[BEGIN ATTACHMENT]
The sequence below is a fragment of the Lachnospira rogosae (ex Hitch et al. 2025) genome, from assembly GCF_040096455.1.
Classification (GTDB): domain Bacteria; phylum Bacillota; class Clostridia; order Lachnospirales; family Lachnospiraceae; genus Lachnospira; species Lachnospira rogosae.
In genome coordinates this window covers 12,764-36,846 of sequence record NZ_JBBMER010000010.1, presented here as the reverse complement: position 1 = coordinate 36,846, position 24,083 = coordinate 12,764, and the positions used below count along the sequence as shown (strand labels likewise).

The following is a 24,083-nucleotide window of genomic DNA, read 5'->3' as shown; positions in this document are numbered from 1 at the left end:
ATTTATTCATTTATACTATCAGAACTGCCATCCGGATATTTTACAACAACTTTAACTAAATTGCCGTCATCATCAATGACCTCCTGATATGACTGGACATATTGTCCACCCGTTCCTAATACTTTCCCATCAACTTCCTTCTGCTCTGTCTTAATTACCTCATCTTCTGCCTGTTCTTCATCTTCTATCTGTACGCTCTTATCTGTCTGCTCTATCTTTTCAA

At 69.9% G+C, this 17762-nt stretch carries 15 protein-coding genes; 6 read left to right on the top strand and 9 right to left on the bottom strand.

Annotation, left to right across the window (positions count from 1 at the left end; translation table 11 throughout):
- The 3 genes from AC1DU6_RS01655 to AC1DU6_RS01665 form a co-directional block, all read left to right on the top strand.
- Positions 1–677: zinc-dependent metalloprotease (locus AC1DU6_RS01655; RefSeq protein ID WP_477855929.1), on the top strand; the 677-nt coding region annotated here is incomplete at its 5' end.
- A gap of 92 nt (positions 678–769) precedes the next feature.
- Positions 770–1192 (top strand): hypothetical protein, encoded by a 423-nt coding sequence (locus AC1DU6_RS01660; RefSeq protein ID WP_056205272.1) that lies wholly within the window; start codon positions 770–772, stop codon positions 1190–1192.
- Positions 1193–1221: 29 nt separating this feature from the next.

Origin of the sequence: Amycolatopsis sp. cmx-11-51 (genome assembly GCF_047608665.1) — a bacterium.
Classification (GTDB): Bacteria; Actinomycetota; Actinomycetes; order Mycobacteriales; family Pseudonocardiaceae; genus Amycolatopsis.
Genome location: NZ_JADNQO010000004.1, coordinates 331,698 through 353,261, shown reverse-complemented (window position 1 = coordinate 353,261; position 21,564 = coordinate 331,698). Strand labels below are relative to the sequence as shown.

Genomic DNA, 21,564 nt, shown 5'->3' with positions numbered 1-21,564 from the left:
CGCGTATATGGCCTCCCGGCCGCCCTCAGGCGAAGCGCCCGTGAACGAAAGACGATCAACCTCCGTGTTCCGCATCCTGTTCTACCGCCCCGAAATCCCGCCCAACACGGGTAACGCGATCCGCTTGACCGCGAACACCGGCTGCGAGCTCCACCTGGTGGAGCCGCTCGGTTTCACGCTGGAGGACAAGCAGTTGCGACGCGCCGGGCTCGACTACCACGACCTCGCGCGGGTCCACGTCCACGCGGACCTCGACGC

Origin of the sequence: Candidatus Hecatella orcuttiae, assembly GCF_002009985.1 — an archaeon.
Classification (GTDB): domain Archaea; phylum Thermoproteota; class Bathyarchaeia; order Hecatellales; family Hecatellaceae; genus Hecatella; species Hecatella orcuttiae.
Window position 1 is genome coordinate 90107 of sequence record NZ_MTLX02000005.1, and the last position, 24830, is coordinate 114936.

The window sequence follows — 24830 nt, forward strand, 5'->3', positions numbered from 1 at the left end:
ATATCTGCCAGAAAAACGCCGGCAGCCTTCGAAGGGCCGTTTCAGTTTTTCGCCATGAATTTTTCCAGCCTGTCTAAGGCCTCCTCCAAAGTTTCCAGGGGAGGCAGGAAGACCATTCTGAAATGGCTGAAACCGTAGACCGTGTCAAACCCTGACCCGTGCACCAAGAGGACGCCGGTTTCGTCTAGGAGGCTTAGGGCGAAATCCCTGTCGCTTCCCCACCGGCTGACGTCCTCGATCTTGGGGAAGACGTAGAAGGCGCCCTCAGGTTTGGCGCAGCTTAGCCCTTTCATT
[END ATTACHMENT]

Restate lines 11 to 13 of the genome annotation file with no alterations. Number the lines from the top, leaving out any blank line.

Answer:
- Positions 770–1192 (top strand): hypothetical protein, encoded by a 423-nt coding sequence (locus AC1DU6_RS01660; RefSeq protein ID WP_056205272.1) that lies wholly within the window; start codon positions 770–772, stop codon positions 1190–1192.
- Positions 1193–1221: 29 nt separating this feature from the next.

Origin of the sequence: Amycolatopsis sp. cmx-11-51 (genome assembly GCF_047608665.1) — a bacterium.